Re: To PC or not
Like Dan, I've seen thin client at work at Sun Microsystems when they were a client of the consulting firm I worked for. It was indeed reliable and robust and fit Sun's flexible workgroup culture. Sit at any workstation, at work or at home, and pull up your own ‘desktop’ with access to whatever resource you use. Sun uses thin client because it fits their working culture – and because they sell servers and thin client technology – and cost savings are likely a much smaller consideration.
Server management is also a core competency at Sun. Non-tech businesses often find limited tangible payoff with thin client. Many organizations find they’ve shifted costs and maintenance burdens without getting a net improvement in either. There are advantages for information security, because files aren’t stored locally – so there’s less risk that, say, thousands of new hire records will be lost on a laptop. And there’s less chance someone will strip a machine to sell the parts. If we're concerned primarily about security or loss/theft, thin client might be a plus... but for TCO and lower costs, we might be disappointed.
PCs, even laptops, are cheap enough now that you can get the same effect (in terms of management) by buying PCs, burning a standard configuration, locking things down reasonably, using standard app's, using centralized storage servers, and pushing out patches and updates rather than thin clients. I’d lean to using PCs as if they were thin clients -- avoid storing files locally and, if a PC goes bad, issue a new one and re-burn the old one with a fresh image -- but sticking with an XP client and whatever local app's you need. Except for purchasing cheap PCs, LPS uses most of these strategies already.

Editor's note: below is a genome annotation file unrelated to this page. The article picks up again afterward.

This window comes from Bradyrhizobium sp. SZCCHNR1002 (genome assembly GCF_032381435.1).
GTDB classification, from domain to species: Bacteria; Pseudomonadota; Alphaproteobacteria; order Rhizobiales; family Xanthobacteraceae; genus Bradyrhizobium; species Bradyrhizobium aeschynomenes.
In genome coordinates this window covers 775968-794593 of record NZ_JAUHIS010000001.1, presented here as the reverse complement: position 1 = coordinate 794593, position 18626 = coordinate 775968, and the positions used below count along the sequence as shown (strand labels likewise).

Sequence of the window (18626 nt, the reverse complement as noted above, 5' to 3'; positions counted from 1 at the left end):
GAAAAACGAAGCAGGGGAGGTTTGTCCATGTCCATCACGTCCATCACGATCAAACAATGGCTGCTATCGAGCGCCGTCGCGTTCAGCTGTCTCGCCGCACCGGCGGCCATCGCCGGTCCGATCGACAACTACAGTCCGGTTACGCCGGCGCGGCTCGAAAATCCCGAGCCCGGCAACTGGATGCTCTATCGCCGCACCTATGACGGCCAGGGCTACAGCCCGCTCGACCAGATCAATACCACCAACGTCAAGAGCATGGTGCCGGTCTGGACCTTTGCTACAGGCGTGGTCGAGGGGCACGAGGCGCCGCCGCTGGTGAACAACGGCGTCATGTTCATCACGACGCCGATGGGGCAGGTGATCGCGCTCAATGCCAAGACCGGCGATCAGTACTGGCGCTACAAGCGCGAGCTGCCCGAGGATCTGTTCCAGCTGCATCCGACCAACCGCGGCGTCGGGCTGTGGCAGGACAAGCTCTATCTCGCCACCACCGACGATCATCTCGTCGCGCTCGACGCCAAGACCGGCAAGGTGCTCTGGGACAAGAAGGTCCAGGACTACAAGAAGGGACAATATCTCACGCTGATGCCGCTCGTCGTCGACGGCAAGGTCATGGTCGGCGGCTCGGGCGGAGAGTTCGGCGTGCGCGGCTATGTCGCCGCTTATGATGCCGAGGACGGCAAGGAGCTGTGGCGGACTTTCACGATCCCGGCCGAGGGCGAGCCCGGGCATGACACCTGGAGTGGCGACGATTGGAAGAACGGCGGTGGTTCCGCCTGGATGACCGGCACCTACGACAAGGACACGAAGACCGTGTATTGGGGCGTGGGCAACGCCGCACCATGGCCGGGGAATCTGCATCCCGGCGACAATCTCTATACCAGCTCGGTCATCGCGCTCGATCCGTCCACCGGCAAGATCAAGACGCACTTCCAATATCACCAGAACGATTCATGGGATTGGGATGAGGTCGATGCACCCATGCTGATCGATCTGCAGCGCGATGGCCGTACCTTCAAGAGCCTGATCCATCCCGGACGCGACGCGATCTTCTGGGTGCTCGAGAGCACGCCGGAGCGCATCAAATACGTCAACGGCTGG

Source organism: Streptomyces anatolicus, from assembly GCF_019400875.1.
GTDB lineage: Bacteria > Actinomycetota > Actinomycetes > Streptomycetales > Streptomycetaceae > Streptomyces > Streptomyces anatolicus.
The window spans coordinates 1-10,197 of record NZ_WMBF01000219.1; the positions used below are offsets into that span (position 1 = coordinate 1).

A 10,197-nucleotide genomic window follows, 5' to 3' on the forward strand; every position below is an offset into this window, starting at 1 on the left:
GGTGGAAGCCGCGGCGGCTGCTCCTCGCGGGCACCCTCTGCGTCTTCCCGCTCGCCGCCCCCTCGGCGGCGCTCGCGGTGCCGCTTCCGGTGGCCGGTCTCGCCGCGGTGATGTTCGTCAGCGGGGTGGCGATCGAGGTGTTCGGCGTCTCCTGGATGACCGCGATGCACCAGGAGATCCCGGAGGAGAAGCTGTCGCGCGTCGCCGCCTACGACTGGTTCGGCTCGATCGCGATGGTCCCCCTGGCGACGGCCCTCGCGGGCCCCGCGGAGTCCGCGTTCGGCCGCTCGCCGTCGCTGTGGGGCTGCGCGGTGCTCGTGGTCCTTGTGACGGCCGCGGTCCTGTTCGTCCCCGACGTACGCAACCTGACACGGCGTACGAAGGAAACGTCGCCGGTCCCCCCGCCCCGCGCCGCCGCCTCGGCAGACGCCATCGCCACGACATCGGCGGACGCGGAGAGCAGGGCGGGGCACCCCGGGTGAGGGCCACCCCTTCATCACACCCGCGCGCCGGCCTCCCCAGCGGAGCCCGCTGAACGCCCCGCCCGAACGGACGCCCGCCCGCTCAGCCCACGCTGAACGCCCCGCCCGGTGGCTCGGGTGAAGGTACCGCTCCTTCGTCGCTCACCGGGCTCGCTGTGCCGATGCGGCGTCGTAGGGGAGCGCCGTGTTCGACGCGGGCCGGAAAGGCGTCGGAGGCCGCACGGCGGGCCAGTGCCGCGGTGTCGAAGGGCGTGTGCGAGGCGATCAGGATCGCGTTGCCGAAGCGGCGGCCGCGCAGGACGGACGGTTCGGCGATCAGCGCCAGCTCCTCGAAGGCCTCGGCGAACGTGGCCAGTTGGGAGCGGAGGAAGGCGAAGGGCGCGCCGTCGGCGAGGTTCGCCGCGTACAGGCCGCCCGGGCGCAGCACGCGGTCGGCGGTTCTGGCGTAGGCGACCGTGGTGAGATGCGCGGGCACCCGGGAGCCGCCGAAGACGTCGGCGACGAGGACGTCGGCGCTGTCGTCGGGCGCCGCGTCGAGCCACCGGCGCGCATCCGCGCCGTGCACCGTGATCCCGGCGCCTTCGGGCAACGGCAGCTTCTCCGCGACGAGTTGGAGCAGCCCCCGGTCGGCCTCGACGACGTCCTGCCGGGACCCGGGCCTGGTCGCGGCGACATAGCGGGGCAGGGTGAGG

By Mason Gregg on
Re: To PC or not
A few points about PCs in the classroom: To my knowledge thin client technology would not support dedicated hardware like smartboards in a classroom. (Smart boards work with Macs and PCs and there is a Linux client too, although the version lags the most recent versions for the other two platforms).
Being a computer coach at a Middle School I see the 'extra' software teachers commonly place on their classroom PCs. In our environment teachers use software that accompanies text books from Prentice Hall and other publishers. These are legitimate tools that our staff use to accompany the basic suite of MS Office+Browser found on all LPS desktops. The 'suite' of software may be completely different from say a 6th grade Language Arts teacher to what a 8th grade science teacher uses, and everything in between. Occasionally teachers will strike out on their own and purchase/use software that others don't use. As long as software licensing is legitimate I support them. Embracing the blend of software found on a classroom PC can be challenging at times, but if it helps our teachers in their job then great.
United Streaming: Our teachers are slowly downloading a unique set of clips and accompanying items for the units they teach. They are saving them to their local harddrive and playing them from there. (To save their work they are encouraged to burn/backup a copy to a CD once they've compiled a large enough chunk of material). Their local hardrives which once seemed huge are actually being used to their full potential.
Having said all that, there may be a subset of the user community where thin client technology applies: Thin client technology may be a good solution for administrative staff (e.g. bookeepers, counselors, ESC administrators and the like), but keep them out of the classroom.
I have used Unix with X-Terminals and that works well if everyone uses the same apps and there's a need to control change - like an entire engineering department working on common projects.
I have also administrered and used Citrix-Winframe extensively in the past. It works great - even half-way around the world. A few programs that need things like audio didn't always operate properly on the client, but for many applications it can actually work better than using the app locally. With either solution there exists the advantage of storing documents on a central server and reduced/shared software licensing.
Moving to a thin client for any user would not be popular. People still view the "personal" in PC as something they own. That's a hard culture shift to change. A possible way to introduce thin client technology is to allow access to "My Documents" from home using a Winframe client.